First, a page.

Image courtesy of Renata Edge via Wikimedia Commons.

In Martin Scorcese’s 2005 documentary about Bob Dylan, No Direction Home, Dylan was asked how he went from being a folksinger performing other musicians’ songs to becoming a powerful creative force nearly overnight. Dylan narrowed his eyes and with a faint smile suggested that maybe he’d gone down to the crossroads. Maybe he did.

The crossroads has been the place, physically or metaphorically or spiritually, where musicians are reputed to gain extraordinary skill by selling their souls to the devil. Blues musician Robert Johnson is the quintessential character of the legend, but the theme has appeared in the works of Eric Clapton, Kurt Cobain, and The Charlie Daniels Band.

The idea of selling one’s soul to the devil goes back at least as far as the story of Dr. Faust in the 16th century, and most likely was around way before that. The legend popped up in the 1950’s Broadway musical, Damn Yankees, and in movies such as Phantom of the Paradise (1974), Hunk(1987), Shock ‘Em Dead(1991), Devil’s Food(1996), The Devil and Daniel Webster(2004), and The Imaginarium of Doctor Parnassus(2009).

Then there are practices like Grimoire, Hoodoo (often found in blues music and linked to the Old Testament), Voodoo, all mixed in with the big basket of magic, hexes, bewitchment, spells, conjury, incantation, fortune telling, enchantment, augury, and witchcraft.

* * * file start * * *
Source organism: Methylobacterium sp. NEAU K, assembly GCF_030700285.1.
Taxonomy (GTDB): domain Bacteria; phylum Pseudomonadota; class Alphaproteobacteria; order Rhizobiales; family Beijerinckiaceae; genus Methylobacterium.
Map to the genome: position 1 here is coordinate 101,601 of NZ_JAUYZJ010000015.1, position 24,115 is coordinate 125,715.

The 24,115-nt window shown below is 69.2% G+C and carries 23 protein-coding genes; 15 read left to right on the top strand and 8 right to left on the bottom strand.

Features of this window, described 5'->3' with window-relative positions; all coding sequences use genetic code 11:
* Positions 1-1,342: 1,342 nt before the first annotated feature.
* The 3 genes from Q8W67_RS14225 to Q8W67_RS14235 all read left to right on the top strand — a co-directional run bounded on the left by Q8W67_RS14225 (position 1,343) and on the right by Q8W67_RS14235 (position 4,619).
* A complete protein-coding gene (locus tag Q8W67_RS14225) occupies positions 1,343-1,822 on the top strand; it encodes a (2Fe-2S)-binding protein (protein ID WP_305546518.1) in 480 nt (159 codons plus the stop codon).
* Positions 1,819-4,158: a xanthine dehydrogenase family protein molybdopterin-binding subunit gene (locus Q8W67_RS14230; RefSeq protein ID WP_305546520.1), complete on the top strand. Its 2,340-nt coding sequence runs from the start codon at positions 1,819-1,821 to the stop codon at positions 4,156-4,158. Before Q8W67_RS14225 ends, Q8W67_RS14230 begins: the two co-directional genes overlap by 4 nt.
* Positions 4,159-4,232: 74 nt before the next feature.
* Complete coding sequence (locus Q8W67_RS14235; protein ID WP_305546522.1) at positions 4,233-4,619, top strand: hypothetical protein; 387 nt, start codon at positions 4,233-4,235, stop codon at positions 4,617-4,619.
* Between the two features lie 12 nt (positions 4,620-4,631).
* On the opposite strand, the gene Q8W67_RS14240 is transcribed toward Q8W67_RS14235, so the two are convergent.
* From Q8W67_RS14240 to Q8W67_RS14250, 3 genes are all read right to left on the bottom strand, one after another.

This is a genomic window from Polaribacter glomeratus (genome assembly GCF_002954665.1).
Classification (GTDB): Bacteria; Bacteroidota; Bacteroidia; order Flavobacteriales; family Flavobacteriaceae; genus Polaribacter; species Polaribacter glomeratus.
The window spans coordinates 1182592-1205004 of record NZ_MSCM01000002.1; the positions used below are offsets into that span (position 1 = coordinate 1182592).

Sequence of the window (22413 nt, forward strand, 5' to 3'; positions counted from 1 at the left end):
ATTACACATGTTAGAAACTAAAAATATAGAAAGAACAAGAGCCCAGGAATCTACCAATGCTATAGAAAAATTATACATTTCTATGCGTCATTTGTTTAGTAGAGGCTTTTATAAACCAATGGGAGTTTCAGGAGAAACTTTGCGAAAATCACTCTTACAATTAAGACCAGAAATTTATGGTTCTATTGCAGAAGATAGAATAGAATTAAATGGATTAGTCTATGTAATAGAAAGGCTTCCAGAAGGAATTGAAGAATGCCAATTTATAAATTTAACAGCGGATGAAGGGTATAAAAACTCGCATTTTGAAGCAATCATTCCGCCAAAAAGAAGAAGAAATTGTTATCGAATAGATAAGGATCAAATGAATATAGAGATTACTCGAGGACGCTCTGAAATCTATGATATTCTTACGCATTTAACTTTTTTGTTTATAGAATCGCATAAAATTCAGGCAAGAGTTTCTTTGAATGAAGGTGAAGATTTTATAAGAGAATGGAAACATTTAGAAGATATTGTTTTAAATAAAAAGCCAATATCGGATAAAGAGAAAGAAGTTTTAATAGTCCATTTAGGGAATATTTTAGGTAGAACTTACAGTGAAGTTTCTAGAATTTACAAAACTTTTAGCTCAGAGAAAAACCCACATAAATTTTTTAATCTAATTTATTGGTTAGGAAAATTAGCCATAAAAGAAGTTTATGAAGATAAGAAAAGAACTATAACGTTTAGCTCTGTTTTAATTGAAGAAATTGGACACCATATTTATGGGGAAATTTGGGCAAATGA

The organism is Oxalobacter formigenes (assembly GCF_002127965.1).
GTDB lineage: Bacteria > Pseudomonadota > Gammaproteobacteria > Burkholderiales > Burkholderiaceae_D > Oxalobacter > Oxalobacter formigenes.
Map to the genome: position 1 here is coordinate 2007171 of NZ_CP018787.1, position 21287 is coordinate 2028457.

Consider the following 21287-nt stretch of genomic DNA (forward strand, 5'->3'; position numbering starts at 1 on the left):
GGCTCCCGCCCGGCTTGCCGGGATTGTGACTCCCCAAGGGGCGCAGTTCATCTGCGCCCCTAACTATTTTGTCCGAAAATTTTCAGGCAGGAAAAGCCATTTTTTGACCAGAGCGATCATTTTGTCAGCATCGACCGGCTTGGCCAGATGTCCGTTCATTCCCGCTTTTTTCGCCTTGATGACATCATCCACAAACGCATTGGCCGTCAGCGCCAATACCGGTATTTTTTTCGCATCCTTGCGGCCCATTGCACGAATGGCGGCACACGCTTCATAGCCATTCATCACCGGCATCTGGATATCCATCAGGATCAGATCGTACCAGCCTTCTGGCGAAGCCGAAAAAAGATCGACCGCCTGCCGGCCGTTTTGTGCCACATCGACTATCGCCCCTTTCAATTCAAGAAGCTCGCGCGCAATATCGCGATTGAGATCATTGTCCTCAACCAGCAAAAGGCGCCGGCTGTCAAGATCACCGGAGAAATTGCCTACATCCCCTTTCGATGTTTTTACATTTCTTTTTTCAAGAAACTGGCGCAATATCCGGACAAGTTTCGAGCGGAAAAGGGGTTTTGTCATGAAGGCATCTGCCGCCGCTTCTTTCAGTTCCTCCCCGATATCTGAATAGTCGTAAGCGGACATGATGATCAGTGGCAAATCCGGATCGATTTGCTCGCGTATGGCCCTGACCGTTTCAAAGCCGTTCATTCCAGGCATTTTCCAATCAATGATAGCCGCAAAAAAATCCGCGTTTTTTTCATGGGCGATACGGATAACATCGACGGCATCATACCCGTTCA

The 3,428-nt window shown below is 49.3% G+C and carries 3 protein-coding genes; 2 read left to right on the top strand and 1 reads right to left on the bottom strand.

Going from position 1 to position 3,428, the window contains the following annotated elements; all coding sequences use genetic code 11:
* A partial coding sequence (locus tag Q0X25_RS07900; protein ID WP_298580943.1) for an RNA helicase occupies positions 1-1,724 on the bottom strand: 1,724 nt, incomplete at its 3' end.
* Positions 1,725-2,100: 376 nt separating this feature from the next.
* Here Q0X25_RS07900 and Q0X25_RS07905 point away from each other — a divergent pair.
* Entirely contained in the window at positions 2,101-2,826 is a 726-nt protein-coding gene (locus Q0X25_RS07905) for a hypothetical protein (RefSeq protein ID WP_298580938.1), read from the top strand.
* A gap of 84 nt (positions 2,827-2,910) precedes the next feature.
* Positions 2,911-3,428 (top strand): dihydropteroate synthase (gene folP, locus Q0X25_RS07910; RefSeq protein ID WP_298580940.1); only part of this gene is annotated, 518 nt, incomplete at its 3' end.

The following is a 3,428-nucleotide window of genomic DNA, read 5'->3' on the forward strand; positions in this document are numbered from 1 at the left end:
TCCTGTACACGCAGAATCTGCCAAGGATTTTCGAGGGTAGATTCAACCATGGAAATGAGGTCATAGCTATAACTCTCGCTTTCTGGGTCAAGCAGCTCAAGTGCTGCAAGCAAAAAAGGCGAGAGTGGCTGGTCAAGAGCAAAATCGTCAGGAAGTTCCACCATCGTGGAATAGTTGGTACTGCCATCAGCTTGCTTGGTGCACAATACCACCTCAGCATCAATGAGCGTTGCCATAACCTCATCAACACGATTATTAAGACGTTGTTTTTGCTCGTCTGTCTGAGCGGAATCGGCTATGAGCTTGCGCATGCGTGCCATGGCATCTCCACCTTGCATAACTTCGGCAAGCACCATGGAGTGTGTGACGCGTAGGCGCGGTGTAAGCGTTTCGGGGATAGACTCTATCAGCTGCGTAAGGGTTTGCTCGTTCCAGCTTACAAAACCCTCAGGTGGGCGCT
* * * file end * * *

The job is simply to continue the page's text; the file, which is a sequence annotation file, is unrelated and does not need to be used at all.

The more I look into it the more it seems like the whole damned (couldn’t resist it) human race has a fixation on doing business with the devil.

You can’t help but wonder if any of these practices are exclusively evil, or exclusively good, or if the whole concoction is nothing other than a blend of interpretations of human lore and activity, none intrinsically good, none intrinsically evil.

My supposition is that a lot of what we express are explanations of events we don’t fully understand. If we are haunted by fears, insecurities, guilt, and confusion, we may deem ourselves as not worthy of the skills we have been born with, or have acquired. In keeping with the low opinion we may have of ourselves we might be willing to accept the myth that having received undeserved talents, we owe a heavy debt to none other than the devil.

Although I have essentially non-existent musical skills myself, I have been enthralled by music since I was a small boy. How could such a wonderful invention be the work of the devil?

In my interpretation, all creativity emerges from a connection with a part of us deep within, or a part far outside. The location isn’t important. The feeling is, and it’s good.

As deliciously mischievous and dangerous as making a pact with the devil may sound, I believe that isn’t what occurs. Dylan and all the others may have gone down to the crossroads but whether they know it or not I believe the deal they made was with their own everlasting souls.